• This field is for validation purposes and should be left unchanged.

West Basin Recharge Project Moves into Phase II

RWBJV partners (Central Nebraska Public Power and Irrigation District [CNPPID], Ducks Unlimited [DU], Nebraska Department of Natural Resources [NDNR], Tri-Basin Natural Resources District [TBNRD], and U.S. Fish and Wildlife Service Rainwater Basin Wetland Management District [USFWS RWB WMD]) have completed multiple project elements associated with Phase I of the Western Basin Recharge Project.  In Phase I high capacity infrastructure was installed from the CNPPID canal network to facilitate surface water deliveries to Cottonwood, Funk, Johnson, Linder, and Victor Lakes Waterfowl Production Areas (WPAs).  Infrastructure ranged from a 36” delivery pipeline into Funk to an 18 inch delivery line into Linder.  This infrastructure was designed to fill these wetlands with 3,000 acre/ft. of water in a seven day period.  This will essentially allow these sites to go from dry to ponding at maximum capacity levels that will not adversely impact adjacent landowners in one week.

In addition to the water delivery infrastructure, water monitoring equipment was installed to allow the partners to quantify recharge rates through these wetlands.  A hydrologist was contracted by the RWBJV to complete this monitoring.  The monitoring was done using a Soil Plant Air Water modeling framework.  This framework suggests that an acre of playa can recharge over 98,000 gallons a day to the underlying aquifer.  These observations were substantiated based groundwater monitoring wells that showed a five foot increase in groundwater levels around these wetlands.  This level of recharge was significantly more than initially anticipated.  Based on a 10% ponding frequency (36.5 days/year) an acre of wetland could recharge sufficient water to provide drinking water for 265 residents based on the average municipal water use (11,000 gallons/resident) or sufficient water to irrigate 3.5 acres with nine inches during the growing season.  Staff from TRNRD and USFWS are working together to complete maintenance of this equipment.  This is a tremendous contribution especially when it involves getting a 10 ft. latter into the middle of a basin with 18 inches of water.  The next phase of this monitoring project will begin to quantify in-stream flow contributions from these wetlands to the Platte and Republican Rivers.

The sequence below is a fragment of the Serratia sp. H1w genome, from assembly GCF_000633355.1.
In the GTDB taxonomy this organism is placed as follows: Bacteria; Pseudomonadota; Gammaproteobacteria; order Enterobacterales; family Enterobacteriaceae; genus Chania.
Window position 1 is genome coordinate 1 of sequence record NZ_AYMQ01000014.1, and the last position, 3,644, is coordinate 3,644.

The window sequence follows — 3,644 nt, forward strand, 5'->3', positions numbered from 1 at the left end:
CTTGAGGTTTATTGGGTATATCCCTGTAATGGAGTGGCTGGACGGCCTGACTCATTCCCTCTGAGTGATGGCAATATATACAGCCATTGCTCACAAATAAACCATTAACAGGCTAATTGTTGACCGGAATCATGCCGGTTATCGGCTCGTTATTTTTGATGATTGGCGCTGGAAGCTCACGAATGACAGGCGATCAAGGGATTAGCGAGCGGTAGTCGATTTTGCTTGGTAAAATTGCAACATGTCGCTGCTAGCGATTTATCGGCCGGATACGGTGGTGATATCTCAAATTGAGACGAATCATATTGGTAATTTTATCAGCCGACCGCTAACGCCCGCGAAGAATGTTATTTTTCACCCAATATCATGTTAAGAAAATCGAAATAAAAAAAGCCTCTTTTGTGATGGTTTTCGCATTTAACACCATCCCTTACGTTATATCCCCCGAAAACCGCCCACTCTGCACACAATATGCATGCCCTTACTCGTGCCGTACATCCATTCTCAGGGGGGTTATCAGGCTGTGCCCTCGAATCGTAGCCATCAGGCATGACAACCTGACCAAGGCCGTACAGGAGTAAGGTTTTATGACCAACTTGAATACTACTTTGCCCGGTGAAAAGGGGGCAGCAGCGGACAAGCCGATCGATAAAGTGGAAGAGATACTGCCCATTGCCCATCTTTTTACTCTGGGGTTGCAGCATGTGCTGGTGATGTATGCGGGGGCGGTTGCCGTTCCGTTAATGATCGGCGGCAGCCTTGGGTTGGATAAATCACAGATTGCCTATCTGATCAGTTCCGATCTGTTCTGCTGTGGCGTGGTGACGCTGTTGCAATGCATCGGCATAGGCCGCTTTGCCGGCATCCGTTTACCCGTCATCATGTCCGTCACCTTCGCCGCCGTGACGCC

The next phase of the project involved restoration of the wetlands at these WPAs.  In this phase, restoration has been completed at Cottonwood, Johnson, and Victor Lakes WPAs.  The Cottonwood restoration is one of the largest restoration projects completed on public lands.  This project included excavation 87,000 cubic yards of sediment from within the hydric soils footprint.  In addition to the sediment removal, grazing infrastructure, tree removal, and reseeding is currently underway.  The Cottonwood WPA restoration would have been possible without the acquisition of the Dahlgren tract.  This acquisition was facilitated by DU and the RWB WMD.  Additional restoration is currently underway at Linder and in the Funk White-front Unit.  The Linder WPA restoration is slated to move 42,500 cubic yards of material out of the hydric soil footprint and re-contour a waterway coming into the wetland.  As part of the Funk Whitefront Unit restoration, 110,000 cubic yards of material are being moved out of the hydric soil footprint with some additional waterway work to facilitate supplemental water deliveries to this unit.

Planning is underway to evaluate restoration potential in the Peterson Unit at Funk WPA.  Initial evaluation of the topographic survey suggest a deposit of fill material in the hydric soil footprint.  To evaluate conditions Natural Resources Conservation Service (NRCS) Soil Scientists will be on-site to complete a full soil survey.  Based on the other restorations it is anticipated that a significant amount of material will also need to be removed from this unit.

To date, the engineering, soils investigation, monitoring, water delivery infrastructure, wetland restoration and enhancement activities have cost over $800,000.  Thanks to all of the partners that have made this project a tremendous success.